The county has a long record of strongly opposing housing assistance for families with low or moderate incomes.

Indeed, any politician who ignores the hyper-sensitivity of county voters to keeping the jurisdiction safe for “folks like us” risks defeat.

Even the County Council’s lone African American, Ken Oliver, ran for cover last week. He abstained. Oliver voiced heated objections at the council’s private work session but not at the public meeting.

This shameful exclusionary trend — woefully out of step with demographics — isn’t new.

A History Lesson

Nearly 50 years ago, Baltimore County politicians railed against open housing.

When Baltimore Mayor Theodore R. McKeldin invited Baltimore County Executive Spiro T. Agnew in 1964 to work out a metropolitan wide approach to open occupancy laws — hardly a revolutionary request – Agnew rejected the offer for fear of negative voter response.

Open housing laws, Agnew said, “invade the rights of property guaranteed by our federal constitution.”

Fear of change, and especially fear that poor blacks would destabilize neighborhoods, struck an ugly chord with county residents, especially on the conservative, lower-middle class eastside.

As a “progressive” county executive, Agnew did propose a $27 million urban renewal bond issue for deteriorating parts of Towson and Catonsville.

Foes, though, saw it as a plot to bring public housing, and poor city blacks, to the county.

On election day, voters rejected the bond issue by a 3-2 margin.

‘Malicious, Socialistic’

A month later, the County Council rebuffed Agnew’s request to launch a study of blight in the county.

In early 1965, he proposed a local slum clearance program. Within weeks, the County Council killed it.

The atmosphere among opponents was super-charged. They called Agnew’s plans a “malicious, socialistic cancer.”

County resistance to integrated housing accounted for perennial candidate George P. Mahoney’s surprise victory in the 1966 Democratic race for governor. Mahoney ran on the openly racist slogan, “Your home is your castle — protect it.”

Conservative Mahoney beat liberal Congressman Carlton Sickles by a mere 1,939 votes. He won the election in Baltimore County, where he ran up a huge 19,495-vote lead over Sickles (42 percent to 21 percent).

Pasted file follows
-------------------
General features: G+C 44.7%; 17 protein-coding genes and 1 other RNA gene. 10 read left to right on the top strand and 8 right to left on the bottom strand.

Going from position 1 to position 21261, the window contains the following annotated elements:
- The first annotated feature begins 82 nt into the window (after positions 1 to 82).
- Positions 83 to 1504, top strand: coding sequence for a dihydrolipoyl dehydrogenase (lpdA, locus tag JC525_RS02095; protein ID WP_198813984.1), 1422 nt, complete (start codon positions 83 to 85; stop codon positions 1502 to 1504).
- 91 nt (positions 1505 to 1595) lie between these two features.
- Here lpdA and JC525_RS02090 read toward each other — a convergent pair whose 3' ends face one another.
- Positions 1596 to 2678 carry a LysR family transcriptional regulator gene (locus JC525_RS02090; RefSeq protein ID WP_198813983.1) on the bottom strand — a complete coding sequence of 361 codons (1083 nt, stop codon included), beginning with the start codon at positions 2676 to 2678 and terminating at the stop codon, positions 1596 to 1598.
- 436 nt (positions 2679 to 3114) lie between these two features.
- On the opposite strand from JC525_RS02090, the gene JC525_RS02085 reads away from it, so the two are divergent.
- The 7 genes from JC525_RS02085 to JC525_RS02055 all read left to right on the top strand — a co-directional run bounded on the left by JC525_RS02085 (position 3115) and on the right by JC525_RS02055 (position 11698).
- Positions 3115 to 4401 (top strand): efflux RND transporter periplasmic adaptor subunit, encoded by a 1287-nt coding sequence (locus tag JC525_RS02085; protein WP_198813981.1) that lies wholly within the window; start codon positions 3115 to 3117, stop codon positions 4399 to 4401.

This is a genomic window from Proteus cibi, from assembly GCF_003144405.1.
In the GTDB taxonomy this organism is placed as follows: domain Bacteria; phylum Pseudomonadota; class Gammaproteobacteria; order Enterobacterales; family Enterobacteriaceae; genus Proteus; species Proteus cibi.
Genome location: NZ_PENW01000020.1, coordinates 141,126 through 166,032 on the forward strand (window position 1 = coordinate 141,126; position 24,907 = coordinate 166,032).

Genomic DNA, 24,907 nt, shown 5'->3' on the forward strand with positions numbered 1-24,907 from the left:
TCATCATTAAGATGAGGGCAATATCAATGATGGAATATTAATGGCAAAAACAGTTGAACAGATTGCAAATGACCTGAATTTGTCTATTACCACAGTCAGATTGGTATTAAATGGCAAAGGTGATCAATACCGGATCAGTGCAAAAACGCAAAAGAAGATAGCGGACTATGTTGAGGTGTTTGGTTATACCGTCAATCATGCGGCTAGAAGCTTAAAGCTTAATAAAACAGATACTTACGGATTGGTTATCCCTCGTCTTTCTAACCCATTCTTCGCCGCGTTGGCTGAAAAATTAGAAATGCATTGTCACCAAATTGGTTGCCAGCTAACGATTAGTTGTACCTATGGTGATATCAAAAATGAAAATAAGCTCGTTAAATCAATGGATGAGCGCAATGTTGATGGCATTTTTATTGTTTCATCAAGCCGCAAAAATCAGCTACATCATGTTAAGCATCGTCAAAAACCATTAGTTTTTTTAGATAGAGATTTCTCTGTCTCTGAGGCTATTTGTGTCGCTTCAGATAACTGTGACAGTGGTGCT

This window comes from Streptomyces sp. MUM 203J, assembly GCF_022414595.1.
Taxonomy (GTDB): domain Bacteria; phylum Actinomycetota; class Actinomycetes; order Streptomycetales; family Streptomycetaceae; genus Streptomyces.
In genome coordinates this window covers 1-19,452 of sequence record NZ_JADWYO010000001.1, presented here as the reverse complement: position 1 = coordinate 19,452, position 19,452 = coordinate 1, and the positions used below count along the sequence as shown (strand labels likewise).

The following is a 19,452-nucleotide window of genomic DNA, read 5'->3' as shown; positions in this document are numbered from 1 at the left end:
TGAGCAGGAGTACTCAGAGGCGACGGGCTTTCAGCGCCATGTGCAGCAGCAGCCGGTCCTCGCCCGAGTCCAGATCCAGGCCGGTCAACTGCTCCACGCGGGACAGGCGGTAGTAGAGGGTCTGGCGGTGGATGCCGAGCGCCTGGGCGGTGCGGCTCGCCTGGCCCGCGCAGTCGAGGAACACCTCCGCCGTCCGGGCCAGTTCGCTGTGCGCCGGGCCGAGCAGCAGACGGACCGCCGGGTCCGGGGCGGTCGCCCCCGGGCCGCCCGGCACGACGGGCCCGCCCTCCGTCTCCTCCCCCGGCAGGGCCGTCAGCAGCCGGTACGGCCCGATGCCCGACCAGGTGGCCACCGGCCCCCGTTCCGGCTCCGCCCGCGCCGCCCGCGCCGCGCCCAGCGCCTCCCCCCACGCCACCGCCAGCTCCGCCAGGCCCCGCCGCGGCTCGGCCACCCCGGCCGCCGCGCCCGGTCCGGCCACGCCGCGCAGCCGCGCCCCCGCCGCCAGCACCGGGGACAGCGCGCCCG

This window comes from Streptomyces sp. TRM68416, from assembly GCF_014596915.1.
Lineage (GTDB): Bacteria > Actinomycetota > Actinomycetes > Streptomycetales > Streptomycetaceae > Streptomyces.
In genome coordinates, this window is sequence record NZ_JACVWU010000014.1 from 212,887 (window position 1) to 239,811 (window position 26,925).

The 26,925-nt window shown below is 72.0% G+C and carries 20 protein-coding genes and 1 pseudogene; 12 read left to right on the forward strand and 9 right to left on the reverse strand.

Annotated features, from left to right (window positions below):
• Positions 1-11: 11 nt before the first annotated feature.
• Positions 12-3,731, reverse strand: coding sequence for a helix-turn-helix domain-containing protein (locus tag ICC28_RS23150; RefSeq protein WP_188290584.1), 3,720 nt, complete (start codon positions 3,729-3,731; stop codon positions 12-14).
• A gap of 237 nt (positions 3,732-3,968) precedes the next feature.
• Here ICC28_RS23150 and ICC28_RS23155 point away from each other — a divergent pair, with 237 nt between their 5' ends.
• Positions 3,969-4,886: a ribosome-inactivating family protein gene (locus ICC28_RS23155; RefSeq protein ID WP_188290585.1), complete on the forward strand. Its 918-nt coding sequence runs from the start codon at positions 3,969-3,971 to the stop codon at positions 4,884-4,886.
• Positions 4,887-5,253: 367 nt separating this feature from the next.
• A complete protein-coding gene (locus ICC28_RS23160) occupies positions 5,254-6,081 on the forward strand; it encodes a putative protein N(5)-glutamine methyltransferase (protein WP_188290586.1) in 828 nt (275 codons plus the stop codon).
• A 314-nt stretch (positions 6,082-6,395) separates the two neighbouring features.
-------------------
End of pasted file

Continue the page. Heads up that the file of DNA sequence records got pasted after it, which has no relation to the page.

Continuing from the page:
That paved the way for the more “liberal” Agnew’s election as governor.

The Anderson Years

His successor in Towson, Dale Anderson, had a well deserved reputation for opposing integration and affordable housing. He and his cohorts fed voter fears.

Here’s an example: At a 1970 meeting in Rosedale, with a smiling Anderson in attendance, Councilman Wallace Williams said, “Dale Anderson and the rest of the team will continue to fight hard to stop any major government-subsidized programs with strings attached from coming to Baltimore County.”

Then Williams added in his southern drawl, “And you know what I mean. You know what I mean.”

Indeed the cheering crowd did.

In November 1970, Baltimore County voters rejected by better than 2-1 a state referendum setting up a Community Development Administration. Anything that hinted at public housing met staunch resistance.

Venetoulis’ Reform Efforts

Reform county executive Ted Venetoulis tried in 1975 to improve the housing situation with $40 million in federal funds. But the County Council and the county’s delegation in Annapolis vetoed that effort.

Next, Venetoulis put forth an urban renewal grant proposal. It met the same fate.

Baltimore County didn’t even have a housing agency until 1987. Three years later, a $2.5 million county bond issue for housing programs lost again on election day, the only bond question (out of 10) to go down to defeat in 1990.

Want more? In 1994, hysteria erupted on the eastside over fears thousands of public housing residents would flood Dundalk, Essex and Middle River under an experimental federal housing program called Moving to Opportunity.

Foes claimed 18,000 poor blacks were coming when, in fact, no more than 40 per year would have been scattered throughout the county under the voucher program.

Fierce voter opposition convinced politicians such as County Executive Roger Hayden and Congresswoman Helen D. Bentley to run for the hills.

That included liberal Sen. Barbara Mikulski, who killed the federal MTO funds earmarked for Baltimore. It was not her finest moment.